I left home ten months ago full of curiosity and wonder. I think that’s the only way to be when traveling abroad, especially for the first time, and especially alone. I had planned, hoped, dreamed, and thought-out what might happen over the next year, but nothing I could have done would have actually prepared me for the experiences I encountered. The incredible highs of seeing the Eiffel tower in person, lit up and sparkling, or spotting Big Ben for the first time in a scavenger hunt through the lion statues in Trafalgar square, or taking a walk with an elephant just close enough to touch, or experiencing the incredible fear of jumping off the highest bungee bridge in the world. Nothing could have prepared me for the horrible loss of a fellow Roehampton student in London on Thanksgiving. Or being so overwhelmed in one of the largest cities in the world that I felt like I had completely lost my way on the journey so early on. Or traveling thousands of miles away to my first non-westernized country and sitting in class and feeling completely isolated like I couldn’t relate to the culture or people. Or walking through the poverty stricken townships and feeling my heart sink for people in such terrible conditions with such high spirits.
Nothing could have prepared me for the incredible people I have met throughout this journey; for my London travel companion who quickly became a best friend sharing secrets over gelato and muffinskis. Or my other half, that simply resided on the other side of the country as we spilled our views on Candyland, life, religion, families and friendships. Or the third amigo, our wannabe London native with the singing voice only dogs can hear and fashion that should be on a runway (minus any of that Hollister in the closet). Or my other two incredible flat mates, one always with the right answers and guiding us home safely, and that crazy Greek boy forever yelling at my all too frequent use of the microwave. Or the Norwegian boy, the dedicated footballer, with crazy dance moves and who was always down for a best friend date. And of course one of my favorites that I spent all my Friday’s with, lingering over museums, galleries, Oxford Street and too many roman meals.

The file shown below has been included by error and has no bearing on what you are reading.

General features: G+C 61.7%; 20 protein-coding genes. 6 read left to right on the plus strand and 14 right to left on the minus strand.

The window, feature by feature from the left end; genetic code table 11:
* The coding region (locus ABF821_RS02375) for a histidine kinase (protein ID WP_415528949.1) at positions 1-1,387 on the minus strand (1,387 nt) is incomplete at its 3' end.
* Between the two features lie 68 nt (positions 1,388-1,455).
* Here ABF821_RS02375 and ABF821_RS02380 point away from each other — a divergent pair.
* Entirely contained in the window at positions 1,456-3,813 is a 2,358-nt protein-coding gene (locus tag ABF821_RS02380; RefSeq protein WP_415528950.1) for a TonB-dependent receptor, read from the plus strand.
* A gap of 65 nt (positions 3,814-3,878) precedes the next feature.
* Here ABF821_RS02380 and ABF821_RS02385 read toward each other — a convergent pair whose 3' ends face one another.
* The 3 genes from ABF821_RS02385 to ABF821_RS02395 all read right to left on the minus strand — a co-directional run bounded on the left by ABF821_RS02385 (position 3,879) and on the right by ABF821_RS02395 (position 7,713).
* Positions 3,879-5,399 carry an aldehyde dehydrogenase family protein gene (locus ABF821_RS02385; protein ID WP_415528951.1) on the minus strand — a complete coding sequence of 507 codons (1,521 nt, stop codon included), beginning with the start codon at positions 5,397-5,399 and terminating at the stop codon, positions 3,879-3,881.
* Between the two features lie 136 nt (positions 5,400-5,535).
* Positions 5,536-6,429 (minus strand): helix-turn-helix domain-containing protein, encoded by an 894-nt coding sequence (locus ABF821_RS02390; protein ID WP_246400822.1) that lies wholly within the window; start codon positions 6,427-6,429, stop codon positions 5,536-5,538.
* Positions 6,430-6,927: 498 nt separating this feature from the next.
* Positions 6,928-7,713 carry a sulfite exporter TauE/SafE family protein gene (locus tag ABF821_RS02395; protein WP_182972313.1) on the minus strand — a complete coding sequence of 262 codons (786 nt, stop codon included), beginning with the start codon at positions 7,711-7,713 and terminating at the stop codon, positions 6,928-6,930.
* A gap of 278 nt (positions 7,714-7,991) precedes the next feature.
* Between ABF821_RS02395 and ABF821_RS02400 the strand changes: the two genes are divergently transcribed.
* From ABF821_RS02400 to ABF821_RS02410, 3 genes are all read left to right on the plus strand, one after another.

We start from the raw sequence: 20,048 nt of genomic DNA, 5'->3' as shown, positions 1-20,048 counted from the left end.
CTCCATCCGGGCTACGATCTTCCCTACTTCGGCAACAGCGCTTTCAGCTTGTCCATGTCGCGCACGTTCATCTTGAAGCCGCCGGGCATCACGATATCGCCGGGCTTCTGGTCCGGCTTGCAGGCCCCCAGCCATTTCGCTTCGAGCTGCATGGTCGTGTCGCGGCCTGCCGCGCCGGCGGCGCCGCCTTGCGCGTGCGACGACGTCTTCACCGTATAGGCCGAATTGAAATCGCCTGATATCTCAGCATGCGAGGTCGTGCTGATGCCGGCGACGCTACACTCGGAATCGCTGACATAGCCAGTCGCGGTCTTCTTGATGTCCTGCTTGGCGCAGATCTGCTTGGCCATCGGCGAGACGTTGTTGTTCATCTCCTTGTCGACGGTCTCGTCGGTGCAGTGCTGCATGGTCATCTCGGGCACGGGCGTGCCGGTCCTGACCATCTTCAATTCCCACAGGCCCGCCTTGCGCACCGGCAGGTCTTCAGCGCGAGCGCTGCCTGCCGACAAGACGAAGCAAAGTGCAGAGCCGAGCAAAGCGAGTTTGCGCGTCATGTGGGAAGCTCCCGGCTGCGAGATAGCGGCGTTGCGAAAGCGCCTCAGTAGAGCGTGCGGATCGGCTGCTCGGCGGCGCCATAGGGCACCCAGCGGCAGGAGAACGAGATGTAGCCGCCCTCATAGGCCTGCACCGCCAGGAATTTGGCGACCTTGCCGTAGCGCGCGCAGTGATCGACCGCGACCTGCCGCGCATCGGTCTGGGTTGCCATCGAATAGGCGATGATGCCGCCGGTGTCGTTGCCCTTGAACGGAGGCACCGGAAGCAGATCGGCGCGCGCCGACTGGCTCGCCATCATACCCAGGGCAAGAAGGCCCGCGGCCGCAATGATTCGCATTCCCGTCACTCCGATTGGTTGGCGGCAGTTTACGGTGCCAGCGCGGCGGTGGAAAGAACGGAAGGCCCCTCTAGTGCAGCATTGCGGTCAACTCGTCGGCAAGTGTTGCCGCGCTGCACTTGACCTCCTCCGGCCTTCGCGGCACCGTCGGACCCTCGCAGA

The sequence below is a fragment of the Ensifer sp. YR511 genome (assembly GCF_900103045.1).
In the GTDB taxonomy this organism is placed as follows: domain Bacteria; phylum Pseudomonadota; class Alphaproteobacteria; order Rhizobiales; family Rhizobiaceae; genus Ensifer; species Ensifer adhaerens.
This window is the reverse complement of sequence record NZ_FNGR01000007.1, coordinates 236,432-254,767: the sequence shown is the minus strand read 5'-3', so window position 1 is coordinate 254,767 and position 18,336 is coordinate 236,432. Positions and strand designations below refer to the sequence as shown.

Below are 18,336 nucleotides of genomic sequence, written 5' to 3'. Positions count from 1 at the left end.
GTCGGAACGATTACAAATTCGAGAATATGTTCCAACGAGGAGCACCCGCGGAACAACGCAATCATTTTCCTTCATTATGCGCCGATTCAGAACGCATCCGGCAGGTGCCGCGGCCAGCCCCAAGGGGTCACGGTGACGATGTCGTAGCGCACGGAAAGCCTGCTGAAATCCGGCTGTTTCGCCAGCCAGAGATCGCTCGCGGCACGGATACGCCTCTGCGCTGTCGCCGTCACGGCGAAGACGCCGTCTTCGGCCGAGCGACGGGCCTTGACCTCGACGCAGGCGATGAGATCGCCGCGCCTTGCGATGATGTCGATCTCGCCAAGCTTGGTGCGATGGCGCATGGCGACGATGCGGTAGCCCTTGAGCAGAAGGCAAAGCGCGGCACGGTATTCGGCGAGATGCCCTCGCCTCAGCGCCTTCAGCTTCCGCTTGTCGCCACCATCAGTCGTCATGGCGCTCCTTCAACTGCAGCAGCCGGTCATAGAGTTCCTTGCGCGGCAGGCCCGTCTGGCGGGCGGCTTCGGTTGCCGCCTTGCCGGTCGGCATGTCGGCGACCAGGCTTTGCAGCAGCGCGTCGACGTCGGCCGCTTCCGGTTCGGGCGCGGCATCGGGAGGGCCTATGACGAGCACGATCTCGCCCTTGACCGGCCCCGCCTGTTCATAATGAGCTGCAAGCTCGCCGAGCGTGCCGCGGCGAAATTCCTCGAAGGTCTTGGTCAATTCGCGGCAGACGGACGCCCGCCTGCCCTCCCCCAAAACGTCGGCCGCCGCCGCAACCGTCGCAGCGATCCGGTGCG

They were a family I found that I was sure South Africa wouldn’t be able to top, until I met one of the only people who always wants to dance with me, loves Moulin Rouge as much as I do, and is forever down for Tuesday dance nights out and Wednesday cinnamon bun afternoons in. Or the culinary master who somehow has a solution for everything and is always available for a cooking/dancing evening ending with tea, rusks and cards. Or the fabulous German telling crazy stories of her tutorial students and never denying a trip to our local café for carrot cake. Or the beautiful Korean model we lived with constantly cooking at all hours and shoving incredible recipes of quiches, sushi and local fresh fruits down our throats. Or the third member of my family and a local that was always willing to take us to Nandos or out for ice cream or give us a “true African experience” of elephants, giraffes and zebras. Or the boy that I spent the end of my trip with, breaking the homeschooled stereotype, making fun of for picky eating habits, constantly using too many SAT words, fighting over Twix bars, and sharing our stories together. Then there were the girls that were always down to lay by the pool and tell recent stories of African adventures and the boys who were always looking to venture to the casino or share a laugh with over a beer.
It was the year of a lifetime. One I still can’t believe I’ve lived, survived, and gained so much from. Without the undying support from home, from my parents, my sister, and my best back in Wilmington and Asheville and of course from Ultimate, I can’t imagine how I would have gotten through it. With a solid support system from my local ice cream shop and weekly visitors, I received a gift right before I started the journey from a couple whom I had met through the shop and become very close with over the years as I was college searching, beginning school and eventually going abroad. The gift was a bookmark; one they didn’t realized how often I would use as I go through books like I go through candy bars here. It has a picture of an antique world map, and on the bottom a quote, “Wherever you go, go with all your heart.” – Confucius. They are words I chose to live by this year, words that live in my heart, and words that guide my life.
Thank you, to everyone who has made this year what it has been. Truly, deeply, I thank you, for sharing your stories with me, and becoming a part of mine.
“It takes courage to grow up and become who you really are.” – e. e. cummings.
With so much love,